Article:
Spaulding, Malcolm [faculty advisoe, Department of Ocean Engineering]
wind power, University of Rhode Island Bay Campus, turbines, environment
Governor Carcieri and the Rhode Island Office of Energy Resources (OER) set a goal for Rhode Island to be powered by 15% renewable energy resources. It was determined that wind power was the only utility scale means of renewable energy production abundant enough to satisfy this initiative. In January of 2006 the RI WINDS program was established and Applied Technology Management (ATM) was contracted to perform a preliminary assessment of potential areas, including RI coastal waters, where wind power could be developed. This assessment indicated that “there are significant wind resources in the State of Rhode Island both onshore and offshore”, however “95 percent of wind energy opportunity in Rhode Island is offshore (ATM 2006)”. The goal of the RI WINDS initiative will be achieved by building offshore wind farms; however the results from the RI WINDS report about onshore wind resources should be explored further.
A wind farm must be comprised of several wind turbines to achieve economies of scale and sell to the grid at a wholesale price, as a power company. A single wind turbine project requires that the electricity from the turbine be used by the Industrial/Institutional facility or Community that owns it. Although these project scopes were considered in the RIWINDS report, they are not well described. This type of project is made possible by the Rhode Island Net Metering laws. Net Metering allows the customer to run the meter backwards, sending electricity into the grid when there is a surplus being made by the turbine in exchange for credit. The customer can also draw from the grid when there is insufficient electricity being generated. The credit earned when the meter is run backwards carries forward on the customer’s account for 12 months. The credit given by the power company when the turbine is producing electricity for the grid is only slightly less than retail cost of electricity.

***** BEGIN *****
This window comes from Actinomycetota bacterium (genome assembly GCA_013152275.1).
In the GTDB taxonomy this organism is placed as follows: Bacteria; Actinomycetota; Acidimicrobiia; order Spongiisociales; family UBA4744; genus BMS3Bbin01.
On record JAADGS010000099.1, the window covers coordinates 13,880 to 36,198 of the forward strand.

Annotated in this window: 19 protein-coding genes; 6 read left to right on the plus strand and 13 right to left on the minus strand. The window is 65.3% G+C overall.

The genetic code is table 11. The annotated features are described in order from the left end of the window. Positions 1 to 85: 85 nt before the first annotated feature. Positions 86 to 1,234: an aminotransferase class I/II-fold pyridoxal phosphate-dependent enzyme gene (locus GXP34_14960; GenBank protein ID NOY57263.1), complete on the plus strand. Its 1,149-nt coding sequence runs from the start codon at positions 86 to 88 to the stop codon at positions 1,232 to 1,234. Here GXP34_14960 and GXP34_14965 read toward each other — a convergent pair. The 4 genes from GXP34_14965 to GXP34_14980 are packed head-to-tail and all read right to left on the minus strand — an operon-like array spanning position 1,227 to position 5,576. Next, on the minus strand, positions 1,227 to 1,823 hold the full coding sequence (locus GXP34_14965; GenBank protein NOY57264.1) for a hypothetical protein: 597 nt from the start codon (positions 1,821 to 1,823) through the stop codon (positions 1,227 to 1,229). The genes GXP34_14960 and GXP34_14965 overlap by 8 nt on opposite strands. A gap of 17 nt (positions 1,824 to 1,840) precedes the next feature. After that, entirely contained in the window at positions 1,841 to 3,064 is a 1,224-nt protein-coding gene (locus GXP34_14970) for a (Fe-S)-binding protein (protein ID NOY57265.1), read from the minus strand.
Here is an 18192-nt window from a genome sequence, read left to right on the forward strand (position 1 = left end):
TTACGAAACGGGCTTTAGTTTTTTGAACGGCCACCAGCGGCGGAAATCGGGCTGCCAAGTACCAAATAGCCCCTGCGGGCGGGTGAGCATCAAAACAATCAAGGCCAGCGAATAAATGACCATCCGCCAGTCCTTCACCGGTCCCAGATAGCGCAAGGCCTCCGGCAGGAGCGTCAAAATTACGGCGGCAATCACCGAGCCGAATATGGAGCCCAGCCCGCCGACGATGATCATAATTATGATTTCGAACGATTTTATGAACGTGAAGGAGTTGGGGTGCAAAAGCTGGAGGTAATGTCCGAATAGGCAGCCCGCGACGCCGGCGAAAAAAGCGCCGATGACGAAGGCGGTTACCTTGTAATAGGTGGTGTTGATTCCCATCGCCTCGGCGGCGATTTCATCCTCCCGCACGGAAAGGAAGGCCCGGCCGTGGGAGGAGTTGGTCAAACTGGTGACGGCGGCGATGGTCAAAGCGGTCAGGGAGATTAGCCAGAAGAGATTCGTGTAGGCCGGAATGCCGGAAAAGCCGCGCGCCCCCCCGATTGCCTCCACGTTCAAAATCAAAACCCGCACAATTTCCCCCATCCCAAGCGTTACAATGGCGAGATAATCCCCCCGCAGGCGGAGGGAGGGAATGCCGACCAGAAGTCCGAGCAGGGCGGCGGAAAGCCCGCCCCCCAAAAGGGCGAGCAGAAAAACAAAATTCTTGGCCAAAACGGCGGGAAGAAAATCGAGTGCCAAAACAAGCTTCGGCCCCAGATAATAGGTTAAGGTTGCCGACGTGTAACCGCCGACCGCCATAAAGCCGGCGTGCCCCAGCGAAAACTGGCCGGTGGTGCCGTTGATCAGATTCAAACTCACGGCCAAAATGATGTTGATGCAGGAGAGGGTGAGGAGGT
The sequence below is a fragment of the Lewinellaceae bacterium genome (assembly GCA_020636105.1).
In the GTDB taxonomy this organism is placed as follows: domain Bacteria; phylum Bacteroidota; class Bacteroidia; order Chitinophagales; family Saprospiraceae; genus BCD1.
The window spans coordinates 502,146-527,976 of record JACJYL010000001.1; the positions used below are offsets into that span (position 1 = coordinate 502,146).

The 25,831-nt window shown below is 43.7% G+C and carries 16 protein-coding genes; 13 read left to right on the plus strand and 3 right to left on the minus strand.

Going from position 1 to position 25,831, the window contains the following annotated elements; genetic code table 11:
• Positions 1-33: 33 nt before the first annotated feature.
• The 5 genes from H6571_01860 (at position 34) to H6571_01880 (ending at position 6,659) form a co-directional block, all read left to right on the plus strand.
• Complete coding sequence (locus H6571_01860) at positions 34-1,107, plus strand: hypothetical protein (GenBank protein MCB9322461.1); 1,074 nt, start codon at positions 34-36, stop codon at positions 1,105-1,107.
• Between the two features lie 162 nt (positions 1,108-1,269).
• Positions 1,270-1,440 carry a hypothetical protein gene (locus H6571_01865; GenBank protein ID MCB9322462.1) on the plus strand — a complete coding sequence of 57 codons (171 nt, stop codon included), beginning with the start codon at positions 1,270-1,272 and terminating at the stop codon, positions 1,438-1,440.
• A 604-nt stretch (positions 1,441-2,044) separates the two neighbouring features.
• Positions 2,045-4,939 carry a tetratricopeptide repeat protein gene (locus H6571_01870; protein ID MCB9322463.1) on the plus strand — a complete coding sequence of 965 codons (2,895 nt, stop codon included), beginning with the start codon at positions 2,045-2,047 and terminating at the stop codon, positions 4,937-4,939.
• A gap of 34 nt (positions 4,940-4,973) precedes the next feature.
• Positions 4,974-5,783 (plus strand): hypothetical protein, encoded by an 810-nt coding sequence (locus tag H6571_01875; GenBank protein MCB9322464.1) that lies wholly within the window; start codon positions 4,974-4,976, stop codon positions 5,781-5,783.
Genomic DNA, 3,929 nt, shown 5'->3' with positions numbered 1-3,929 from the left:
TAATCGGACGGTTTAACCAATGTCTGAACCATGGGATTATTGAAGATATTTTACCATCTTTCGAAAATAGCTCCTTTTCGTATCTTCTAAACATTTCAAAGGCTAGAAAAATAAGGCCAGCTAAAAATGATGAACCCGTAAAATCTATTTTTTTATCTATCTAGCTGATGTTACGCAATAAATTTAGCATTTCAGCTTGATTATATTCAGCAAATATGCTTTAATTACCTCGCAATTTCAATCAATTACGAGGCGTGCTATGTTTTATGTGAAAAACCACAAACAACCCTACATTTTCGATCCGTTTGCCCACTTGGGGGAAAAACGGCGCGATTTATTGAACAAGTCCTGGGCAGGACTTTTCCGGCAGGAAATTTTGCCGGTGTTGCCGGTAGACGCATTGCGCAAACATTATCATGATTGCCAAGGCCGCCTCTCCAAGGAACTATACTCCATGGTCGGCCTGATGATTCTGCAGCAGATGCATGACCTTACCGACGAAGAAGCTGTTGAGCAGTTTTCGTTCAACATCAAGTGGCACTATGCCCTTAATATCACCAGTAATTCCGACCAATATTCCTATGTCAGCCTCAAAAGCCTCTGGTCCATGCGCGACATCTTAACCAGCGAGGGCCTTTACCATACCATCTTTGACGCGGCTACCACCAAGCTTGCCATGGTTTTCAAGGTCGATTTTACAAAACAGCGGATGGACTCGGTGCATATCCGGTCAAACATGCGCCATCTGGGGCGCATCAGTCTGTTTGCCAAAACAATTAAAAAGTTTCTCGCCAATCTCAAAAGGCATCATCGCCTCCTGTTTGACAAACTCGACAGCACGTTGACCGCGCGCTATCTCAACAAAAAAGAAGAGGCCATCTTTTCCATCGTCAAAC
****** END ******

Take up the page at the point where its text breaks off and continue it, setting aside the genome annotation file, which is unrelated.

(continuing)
The University of Rhode Island Bay Campus is a potentially viable site for a net metered wind power production project. The wind resources on the site are very reasonable (ATM 2007) and the wind turbine could be placed atop a ridge on the campus with a greater elevation than much of the surrounding area. A circular area with a radius equal to the height of the turbine tower and blade, known as the fall radius, is required surrounding the location of any wind turbine. The Bay Campus has ample space for this area that is required to build a wind turbine. Little opposition is expected to such a project because the community on the Bay Campus, consisting of the Graduate School of Oceanography and the Ocean Engineering department, is environmentally conscious and would likely support this kind of endeavor.
This project contains an assessment of the power production potential of a 1.5 MW wind turbine with a primary and secondary location on the URI Bay Campus. A characterization of the electricity demand on the campus has been included with a brief discussion about the latest RI Net-Metering laws. When all these factors are considered, a reasonable assessment of the feasibility of wind power production at this site can be made.